Wayfair Is Latest E-Commerce Retailer to Open a Physical Store
The so-called digital native retailers also really like physical retail after all.
Online home furnishings retailer Wayfair said on Tuesday it would be opening its first full-service permanent store at the Natick Mall in Natick, Mass., near Boston in early autumn, joining the growing ranks of e-commerce stars adding physical stores to their retail mix. The move comes on the heels of successful experiments with pop-up stores.
The goal, Wayfair CEO and co-founder Niraj Shah said in a statement, was to offer shoppers more options and provide customers with “knowledgeable support and expertise of our in-store design team” that are often called when people are buying big-ticket items but are hard to offer online. The store will be about 3,700 square feet in size, about a third the size of a drugstore, a spokeswoman told Fortune. The company declined to say if and how many other Wayfair stores might follow.
But it’s clear that a physical presence will help Wayfair compete against some of its brick-and-mortar rivals. While it is true that Wayfair is growing by leaps and bounds—its revenue rose 41% in its most recent quarter and its 2018 sales came to $6.8 billion—its rivals are not sitting still. Crate & Barrel now derives about half of its sales online and has added designer consultants at many stores; Macy’s has added virtual reality services at many stores where it sells furniture, and the likes of Target and Walmart have vastly improved their furniture offerings in the past year. And one rival is even teaming up with e-commerce’s rising stars: West Elm recently struck a deal with Rent-the-Runway for furniture rental.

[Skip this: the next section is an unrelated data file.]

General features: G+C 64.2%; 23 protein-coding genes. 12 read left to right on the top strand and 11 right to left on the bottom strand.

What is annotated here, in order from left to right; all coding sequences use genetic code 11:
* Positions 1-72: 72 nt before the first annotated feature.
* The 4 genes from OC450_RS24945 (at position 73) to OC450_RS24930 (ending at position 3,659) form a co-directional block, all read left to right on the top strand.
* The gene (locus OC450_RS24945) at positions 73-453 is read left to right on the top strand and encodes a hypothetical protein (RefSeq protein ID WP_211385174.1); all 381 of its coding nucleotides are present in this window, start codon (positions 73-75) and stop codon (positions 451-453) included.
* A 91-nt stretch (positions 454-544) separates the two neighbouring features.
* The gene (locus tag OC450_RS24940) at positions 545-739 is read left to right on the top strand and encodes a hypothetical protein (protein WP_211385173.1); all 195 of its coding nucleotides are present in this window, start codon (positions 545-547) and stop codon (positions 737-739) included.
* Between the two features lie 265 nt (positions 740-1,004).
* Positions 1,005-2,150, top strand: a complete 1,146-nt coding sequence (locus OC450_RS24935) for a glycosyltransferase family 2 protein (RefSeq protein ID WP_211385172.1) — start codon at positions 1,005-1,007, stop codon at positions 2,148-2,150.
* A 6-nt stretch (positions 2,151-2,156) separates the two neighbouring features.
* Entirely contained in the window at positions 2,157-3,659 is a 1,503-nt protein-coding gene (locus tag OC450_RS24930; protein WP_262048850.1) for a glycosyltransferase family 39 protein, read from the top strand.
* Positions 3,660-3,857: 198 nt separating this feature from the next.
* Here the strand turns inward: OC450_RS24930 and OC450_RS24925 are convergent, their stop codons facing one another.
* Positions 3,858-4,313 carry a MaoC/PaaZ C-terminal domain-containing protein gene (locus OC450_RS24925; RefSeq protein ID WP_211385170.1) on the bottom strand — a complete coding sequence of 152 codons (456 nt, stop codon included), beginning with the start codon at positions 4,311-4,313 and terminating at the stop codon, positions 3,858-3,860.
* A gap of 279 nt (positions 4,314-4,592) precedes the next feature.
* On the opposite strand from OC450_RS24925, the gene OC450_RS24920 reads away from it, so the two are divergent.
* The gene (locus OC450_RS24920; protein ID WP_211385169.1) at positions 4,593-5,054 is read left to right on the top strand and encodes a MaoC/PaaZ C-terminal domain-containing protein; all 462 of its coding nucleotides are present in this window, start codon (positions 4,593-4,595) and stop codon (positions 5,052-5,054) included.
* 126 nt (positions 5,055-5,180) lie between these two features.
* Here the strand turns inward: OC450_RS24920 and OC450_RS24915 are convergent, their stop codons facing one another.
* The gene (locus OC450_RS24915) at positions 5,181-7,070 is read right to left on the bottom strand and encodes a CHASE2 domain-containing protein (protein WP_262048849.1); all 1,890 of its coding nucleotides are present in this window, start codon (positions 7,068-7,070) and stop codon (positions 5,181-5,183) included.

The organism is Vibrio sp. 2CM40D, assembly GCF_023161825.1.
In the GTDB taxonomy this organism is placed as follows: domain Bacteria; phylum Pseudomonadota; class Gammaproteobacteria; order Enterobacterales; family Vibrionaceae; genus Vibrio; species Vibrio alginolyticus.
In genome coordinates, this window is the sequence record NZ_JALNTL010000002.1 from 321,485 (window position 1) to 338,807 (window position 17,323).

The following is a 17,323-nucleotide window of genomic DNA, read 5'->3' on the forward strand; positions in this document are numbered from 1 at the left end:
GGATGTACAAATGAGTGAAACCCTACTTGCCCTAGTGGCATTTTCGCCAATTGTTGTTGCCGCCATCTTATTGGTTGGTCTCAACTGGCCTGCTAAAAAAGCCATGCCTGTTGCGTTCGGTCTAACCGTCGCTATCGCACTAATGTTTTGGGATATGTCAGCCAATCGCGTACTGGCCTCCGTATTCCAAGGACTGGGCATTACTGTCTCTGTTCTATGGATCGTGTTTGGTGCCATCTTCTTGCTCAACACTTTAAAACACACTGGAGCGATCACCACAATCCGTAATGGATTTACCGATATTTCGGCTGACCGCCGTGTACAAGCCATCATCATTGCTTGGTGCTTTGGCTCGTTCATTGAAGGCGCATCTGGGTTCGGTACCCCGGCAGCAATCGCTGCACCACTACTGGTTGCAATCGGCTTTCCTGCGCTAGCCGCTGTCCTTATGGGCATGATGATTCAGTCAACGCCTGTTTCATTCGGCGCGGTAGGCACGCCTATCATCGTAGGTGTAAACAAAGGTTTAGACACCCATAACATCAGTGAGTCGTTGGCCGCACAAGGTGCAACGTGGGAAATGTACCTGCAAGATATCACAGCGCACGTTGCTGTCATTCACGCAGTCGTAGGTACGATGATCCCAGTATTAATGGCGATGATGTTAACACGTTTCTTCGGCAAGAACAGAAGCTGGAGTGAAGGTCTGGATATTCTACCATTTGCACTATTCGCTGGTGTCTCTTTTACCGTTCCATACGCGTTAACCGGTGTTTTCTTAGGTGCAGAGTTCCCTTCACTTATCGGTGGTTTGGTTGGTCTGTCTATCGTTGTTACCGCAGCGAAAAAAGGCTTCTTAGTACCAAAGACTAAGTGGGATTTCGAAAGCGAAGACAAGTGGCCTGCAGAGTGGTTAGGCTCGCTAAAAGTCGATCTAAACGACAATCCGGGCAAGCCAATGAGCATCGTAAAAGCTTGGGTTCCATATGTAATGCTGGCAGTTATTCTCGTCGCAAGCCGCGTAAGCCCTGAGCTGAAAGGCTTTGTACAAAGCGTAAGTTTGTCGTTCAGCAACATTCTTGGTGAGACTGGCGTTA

It’s something many of its digital-first brethren have also discovered in the past couple of years: Casper, the mattress maker, has plans for 200 stores of its own, while eyewear retailer Warby Parker is closer to 100. Meanwhile, up-and-coming apparel brands like Rhone and Untuckit are also opening more stores.
This Story Originally Appeared On Fortune